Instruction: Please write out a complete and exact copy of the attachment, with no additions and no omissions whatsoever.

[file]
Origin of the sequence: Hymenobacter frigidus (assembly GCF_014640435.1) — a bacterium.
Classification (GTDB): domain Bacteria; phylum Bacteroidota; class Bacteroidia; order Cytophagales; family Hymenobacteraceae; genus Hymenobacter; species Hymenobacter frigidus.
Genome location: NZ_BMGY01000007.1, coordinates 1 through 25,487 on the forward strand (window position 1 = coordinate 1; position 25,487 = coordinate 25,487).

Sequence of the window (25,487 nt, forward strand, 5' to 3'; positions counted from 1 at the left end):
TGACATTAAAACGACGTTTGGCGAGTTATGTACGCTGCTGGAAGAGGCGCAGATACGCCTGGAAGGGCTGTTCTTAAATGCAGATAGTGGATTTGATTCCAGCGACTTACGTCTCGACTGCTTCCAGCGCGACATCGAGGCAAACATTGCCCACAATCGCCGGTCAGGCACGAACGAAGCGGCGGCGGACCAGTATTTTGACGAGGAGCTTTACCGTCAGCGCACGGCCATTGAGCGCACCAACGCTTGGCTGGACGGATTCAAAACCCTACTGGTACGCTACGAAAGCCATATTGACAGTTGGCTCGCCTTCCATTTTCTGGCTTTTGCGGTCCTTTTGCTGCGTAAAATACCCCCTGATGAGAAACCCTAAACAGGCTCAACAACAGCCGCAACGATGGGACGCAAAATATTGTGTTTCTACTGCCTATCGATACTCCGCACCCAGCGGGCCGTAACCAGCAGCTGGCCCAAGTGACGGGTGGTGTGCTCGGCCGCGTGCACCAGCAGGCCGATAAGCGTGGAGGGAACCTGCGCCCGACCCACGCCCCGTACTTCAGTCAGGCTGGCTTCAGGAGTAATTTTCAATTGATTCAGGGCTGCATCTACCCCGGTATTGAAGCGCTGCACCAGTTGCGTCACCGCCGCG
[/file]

Origin of the sequence: Hymenobacter frigidus (assembly GCF_014640435.1) — a bacterium.
Classification (GTDB): domain Bacteria; phylum Bacteroidota; class Bacteroidia; order Cytophagales; family Hymenobacteraceae; genus Hymenobacter; species Hymenobacter frigidus.
Genome location: NZ_BMGY01000007.1, coordinates 1 through 25,487 on the forward strand (window position 1 = coordinate 1; position 25,487 = coordinate 25,487).

Sequence of the window (25,487 nt, forward strand, 5' to 3'; positions counted from 1 at the left end):
TGACATTAAAACGACGTTTGGCGAGTTATGTACGCTGCTGGAAGAGGCGCAGATACGCCTGGAAGGGCTGTTCTTAAATGCAGATAGTGGATTTGATTCCAGCGACTTACGTCTCGACTGCTTCCAGCGCGACATCGAGGCAAACATTGCCCACAATCGCCGGTCAGGCACGAACGAAGCGGCGGCGGACCAGTATTTTGACGAGGAGCTTTACCGTCAGCGCACGGCCATTGAGCGCACCAACGCTTGGCTGGACGGATTCAAAACCCTACTGGTACGCTACGAAAGCCATATTGACAGTTGGCTCGCCTTCCATTTTCTGGCTTTTGCGGTCCTTTTGCTGCGTAAAATACCCCCTGATGAGAAACCCTAAACAGGCTCAACAACAGCCGCAACGATGGGACGCAAAATATTGTGTTTCTACTGCCTATCGATACTCCGCACCCAGCGGGCCGTAACCAGCAGCTGGCCCAAGTGACGGGTGGTGTGCTCGGCCGCGTGCACCAGCAGGCCGATAAGCGTGGAGGGAACCTGCGCCCGACCCACGCCCCGTACTTCAGTCAGGCTGGCTTCAGGAGTAATTTTCAATTGATTCAGGGCTGCATCTACCCCGGTATTGAAGCGCTGCACCAGTTGCGTCACCGCCGCG